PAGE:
Unless you decide to extend your enlistment for another four years, you won’t have enough time in to qualify for the transfer-to-dependents option. That requirement requires at least six years of active duty service and agree to serve an additional four years. If you decide to stay long enough to get the transfer option, then you would have to make your transfer while you are still on active duty. Once you are out, it is too late.

Author Ron Kness is no longer in the service.

Q: I am a reservist that has served 2 one-year deployments, on top of my initial training. I was told that I now rate full benefits from the GI Bill. Is this true?

A: I don’t think it is true and here is why. To qualify for the Post 9/11 GI Bill, you have to serve on active duty for three years after September 10, 2001 and your initial training (Basic and AIT) does not count towards eligibility.  With 24 months of deployment, you should be at the 70% tier, which would still pay far better than the Montgomery GI Bill – Selected Reserve, currently at a paltry $333 per month.  One more 1-year deployment should put you at the 100% level.

If you decide to go to school, the VA would pay up to 70% of the in-state maximum for your tuition and fees and you would get 70% of both the housing allowance and book stipend, which ends up being a good deal for you when compared to the MGIB-SR.

Also, you would not qualify for the transfer option where you could transfer Post 9/11 GI Bill entitlement  to dependents. That comes after you have at least six years on active duty and agree to sign up for an additional four years.

Author Ron Kness is no longer in the service.

Q: I served on active duty in the Navy from December 10, 1992 to June 1, 2003. I am a resident of Illinois and have been utilizing my Illinois Veteran’s Scholarship Fund to cover my tuition while attending school part time over the past few years. I haven’t used any of my MGIB benefit and am curious if I am eligible to switch it to the Post 9/11 GI Bill and transfer it to my 2 year old daughter for when she attends school down the road. Is this something that I am eligible for and does this seem like the best course to take?

Unfortunately, you don’t qualify for the 100% tier of  the Post 9/11 GI Bill, which is one of the requirements to be able to transfer benefits. With 20 months of qualifying service after September 10, 2001, you could switch to the Post 9/11 GI Bill and use your benefits at the 70% level.

But it really doesn’t matter, because even if you:

  • were at the 100% level;
  • had the six years of active duty service, with at least three years after September 10, 2001;
  • and had agreed to serve an additional four years, you would not have been on active duty on or after August 1, 2009, which is what the rules state to transfer benefits.

I do have one concern though as to how you are using your education benefits. Your Montgomery GI Bill has a 10-year delimiting date and the clock started on your discharge date in 2003, so your MGIB education benefits will expire in 2013.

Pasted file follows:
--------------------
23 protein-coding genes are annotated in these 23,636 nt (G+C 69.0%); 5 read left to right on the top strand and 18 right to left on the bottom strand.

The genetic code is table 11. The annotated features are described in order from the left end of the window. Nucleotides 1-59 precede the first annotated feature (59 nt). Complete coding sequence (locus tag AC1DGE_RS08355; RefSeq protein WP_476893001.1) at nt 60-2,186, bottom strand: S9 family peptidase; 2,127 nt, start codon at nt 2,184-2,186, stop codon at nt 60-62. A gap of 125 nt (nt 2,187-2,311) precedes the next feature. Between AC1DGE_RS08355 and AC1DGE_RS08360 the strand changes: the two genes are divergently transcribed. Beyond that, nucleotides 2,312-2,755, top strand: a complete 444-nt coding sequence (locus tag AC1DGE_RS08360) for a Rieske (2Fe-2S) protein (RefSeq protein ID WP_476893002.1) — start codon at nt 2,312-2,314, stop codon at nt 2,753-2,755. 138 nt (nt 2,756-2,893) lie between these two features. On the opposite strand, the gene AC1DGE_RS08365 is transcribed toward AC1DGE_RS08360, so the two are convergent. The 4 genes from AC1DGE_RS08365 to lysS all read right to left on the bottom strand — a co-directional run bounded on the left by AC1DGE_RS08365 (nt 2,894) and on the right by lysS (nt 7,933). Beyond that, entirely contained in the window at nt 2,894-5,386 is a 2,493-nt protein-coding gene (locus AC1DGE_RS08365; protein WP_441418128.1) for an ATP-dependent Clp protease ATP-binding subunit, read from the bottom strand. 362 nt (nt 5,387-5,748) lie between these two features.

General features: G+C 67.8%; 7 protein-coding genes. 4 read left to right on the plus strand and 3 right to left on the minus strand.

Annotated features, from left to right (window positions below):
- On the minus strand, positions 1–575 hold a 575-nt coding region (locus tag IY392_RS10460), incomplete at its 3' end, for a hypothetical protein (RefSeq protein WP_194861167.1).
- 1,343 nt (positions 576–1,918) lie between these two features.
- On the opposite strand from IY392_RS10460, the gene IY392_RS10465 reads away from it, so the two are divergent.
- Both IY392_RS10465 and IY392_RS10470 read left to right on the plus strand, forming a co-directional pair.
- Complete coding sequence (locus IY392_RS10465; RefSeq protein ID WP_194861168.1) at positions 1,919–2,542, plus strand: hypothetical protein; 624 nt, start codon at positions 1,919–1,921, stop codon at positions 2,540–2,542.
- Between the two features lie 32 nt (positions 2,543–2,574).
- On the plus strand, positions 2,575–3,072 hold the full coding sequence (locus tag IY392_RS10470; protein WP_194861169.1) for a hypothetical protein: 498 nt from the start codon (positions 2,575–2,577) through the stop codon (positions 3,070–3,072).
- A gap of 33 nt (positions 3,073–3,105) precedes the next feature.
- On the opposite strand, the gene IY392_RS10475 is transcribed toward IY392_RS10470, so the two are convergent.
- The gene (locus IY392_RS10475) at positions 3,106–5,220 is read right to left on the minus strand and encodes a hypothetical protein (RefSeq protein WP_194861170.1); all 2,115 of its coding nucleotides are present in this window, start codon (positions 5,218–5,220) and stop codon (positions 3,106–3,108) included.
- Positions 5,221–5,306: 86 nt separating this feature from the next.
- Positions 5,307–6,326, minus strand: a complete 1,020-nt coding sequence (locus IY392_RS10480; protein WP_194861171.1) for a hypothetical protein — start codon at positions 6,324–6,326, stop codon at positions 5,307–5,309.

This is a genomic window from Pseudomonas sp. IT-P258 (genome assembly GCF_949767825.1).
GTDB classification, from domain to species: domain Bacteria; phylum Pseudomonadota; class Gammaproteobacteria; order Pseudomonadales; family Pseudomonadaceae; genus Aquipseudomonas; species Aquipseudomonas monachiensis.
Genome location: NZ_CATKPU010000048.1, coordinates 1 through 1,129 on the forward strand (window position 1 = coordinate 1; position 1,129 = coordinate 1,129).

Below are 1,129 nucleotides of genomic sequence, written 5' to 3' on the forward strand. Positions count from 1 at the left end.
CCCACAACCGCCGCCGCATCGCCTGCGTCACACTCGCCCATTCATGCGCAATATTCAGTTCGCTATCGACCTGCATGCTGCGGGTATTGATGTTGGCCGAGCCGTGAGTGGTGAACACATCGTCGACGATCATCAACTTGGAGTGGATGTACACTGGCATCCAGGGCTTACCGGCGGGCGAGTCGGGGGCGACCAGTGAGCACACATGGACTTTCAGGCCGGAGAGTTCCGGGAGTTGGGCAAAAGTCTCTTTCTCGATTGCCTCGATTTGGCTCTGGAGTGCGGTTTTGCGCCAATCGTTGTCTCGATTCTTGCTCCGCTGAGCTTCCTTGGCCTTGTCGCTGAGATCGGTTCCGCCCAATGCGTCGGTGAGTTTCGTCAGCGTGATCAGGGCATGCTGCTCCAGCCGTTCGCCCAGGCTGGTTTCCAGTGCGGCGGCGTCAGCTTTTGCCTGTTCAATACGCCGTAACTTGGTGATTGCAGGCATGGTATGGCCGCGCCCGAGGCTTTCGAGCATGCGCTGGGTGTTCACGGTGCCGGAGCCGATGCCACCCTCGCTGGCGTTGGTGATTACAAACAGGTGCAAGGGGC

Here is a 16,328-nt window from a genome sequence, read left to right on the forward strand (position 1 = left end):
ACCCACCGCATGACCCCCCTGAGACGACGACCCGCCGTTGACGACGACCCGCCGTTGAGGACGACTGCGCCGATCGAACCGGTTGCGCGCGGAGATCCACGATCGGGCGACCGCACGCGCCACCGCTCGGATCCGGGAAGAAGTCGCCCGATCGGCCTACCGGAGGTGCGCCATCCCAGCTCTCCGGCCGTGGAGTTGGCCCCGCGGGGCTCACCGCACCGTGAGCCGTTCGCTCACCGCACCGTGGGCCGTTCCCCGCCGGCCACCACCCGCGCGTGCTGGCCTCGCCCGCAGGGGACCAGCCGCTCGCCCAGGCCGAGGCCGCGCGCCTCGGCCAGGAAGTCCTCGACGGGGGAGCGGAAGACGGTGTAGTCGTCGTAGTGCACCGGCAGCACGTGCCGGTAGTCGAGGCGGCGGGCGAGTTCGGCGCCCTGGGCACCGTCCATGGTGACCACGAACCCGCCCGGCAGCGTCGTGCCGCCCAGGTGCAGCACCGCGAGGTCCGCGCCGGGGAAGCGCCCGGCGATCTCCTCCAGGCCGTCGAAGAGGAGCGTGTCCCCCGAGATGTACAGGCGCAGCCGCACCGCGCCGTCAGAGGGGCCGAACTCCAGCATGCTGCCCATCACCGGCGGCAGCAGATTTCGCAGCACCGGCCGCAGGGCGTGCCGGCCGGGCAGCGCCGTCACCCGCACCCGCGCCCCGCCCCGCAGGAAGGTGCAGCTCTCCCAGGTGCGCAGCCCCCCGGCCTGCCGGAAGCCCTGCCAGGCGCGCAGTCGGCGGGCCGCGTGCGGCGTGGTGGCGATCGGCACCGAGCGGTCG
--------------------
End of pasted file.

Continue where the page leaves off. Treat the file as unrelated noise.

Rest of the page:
From what I can tell, your State benefits don’t have an expiration date, so I think a better course of action may be to use your MGIB first and then your State benefits. That way you would get almost three years of use out of your MGIB before it expires and you could finish off your education with your State Veterans Benefits.

Author Ron Kness is no longer in the service.

Q: I was active duty Army prior to 9/11, I got out and went AGR. I am Title 38 and I have asked, but I can’t get a correct answer, on whether I qualify for the GI Bill or not. I would like to transfer it to my children. Can you please let me know if I qualify for anything? Thanks!

A: Just to clarify something for the readers, AGR personnel are Tile 32 of U.S. Code 38 and not Title 38. As a Title 32 employee, you do not qualify for the Post 9/11 GI Bill, but you do for the Montgomery GI Bill (MGIB), which is the same GI Bill you had while you were on active duty in the Army.

The basic difference is Title 32 employees work for a state governor where Title 10 personnel work for the U.S. President. That is why when reserve personnel are federally mobilized, they go on Title 10 orders because their responsible entity switches from state to the federal.

Unfortunately, the MGIB doesn’t have a dependent transfer benefit feature in it. You still have, and will retain, MGIB benefits for up to 10-years after your discharge date, so you have benefits you can use, however, none are transferable to your children.

To get the dependent transfer option, you would need to have the Post 9/11 GI Bill at the 100% tier level, have at least six years on active duty with at least three years after September 10, 2001, and agree to sign up for an additional four years. If you would be within four years of retiring, the amount of additional time required would be less than four years.